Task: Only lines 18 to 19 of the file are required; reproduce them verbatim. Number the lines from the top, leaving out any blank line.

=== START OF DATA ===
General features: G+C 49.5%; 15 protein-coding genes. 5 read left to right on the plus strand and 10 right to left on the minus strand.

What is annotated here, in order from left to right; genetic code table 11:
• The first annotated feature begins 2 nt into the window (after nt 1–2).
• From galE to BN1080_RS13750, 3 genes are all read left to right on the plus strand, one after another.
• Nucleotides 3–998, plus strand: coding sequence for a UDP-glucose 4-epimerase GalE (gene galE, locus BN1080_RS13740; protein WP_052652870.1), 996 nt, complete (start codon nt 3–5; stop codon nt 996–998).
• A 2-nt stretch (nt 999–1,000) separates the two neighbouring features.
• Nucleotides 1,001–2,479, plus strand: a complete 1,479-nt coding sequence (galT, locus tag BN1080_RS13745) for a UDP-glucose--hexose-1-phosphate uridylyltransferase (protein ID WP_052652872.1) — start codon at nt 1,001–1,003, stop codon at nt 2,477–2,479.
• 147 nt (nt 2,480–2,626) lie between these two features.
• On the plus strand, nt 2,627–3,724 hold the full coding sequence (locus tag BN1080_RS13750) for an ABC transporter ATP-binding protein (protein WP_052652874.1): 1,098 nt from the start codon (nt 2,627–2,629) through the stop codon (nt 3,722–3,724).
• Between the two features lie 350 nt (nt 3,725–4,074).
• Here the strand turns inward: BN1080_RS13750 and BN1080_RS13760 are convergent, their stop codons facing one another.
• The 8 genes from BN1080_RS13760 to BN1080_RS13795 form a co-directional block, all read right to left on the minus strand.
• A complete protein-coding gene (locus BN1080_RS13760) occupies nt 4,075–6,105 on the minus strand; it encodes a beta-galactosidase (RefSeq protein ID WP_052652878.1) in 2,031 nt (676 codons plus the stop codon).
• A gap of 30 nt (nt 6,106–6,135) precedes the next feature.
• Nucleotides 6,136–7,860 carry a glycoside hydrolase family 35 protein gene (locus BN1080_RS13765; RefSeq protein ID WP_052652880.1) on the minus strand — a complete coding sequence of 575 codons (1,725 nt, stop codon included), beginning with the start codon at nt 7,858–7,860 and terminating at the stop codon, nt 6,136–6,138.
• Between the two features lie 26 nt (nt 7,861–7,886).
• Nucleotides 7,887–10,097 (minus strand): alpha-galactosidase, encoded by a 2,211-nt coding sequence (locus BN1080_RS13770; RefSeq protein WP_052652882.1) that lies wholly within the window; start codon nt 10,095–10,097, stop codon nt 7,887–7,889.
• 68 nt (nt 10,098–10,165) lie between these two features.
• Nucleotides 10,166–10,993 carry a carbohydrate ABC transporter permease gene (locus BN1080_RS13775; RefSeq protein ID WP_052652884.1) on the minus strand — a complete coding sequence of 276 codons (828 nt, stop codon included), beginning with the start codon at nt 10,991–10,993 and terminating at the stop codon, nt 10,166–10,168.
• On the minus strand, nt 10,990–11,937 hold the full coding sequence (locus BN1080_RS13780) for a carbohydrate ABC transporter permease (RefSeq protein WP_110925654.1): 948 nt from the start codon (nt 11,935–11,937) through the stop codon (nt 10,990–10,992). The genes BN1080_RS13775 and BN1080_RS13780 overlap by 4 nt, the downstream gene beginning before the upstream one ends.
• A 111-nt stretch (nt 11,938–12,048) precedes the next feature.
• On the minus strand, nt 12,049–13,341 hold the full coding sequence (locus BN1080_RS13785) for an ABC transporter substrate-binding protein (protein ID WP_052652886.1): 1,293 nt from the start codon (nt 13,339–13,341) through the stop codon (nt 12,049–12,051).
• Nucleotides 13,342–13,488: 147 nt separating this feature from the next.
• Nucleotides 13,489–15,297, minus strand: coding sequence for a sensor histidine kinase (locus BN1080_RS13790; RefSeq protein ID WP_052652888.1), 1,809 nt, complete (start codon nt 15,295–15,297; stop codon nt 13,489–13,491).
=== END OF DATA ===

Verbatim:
• 68 nt (nt 10,098–10,165) lie between these two features.
• Nucleotides 10,166–10,993 carry a carbohydrate ABC transporter permease gene (locus BN1080_RS13775; RefSeq protein ID WP_052652884.1) on the minus strand — a complete coding sequence of 276 codons (828 nt, stop codon included), beginning with the start codon at nt 10,991–10,993 and terminating at the stop codon, nt 10,166–10,168.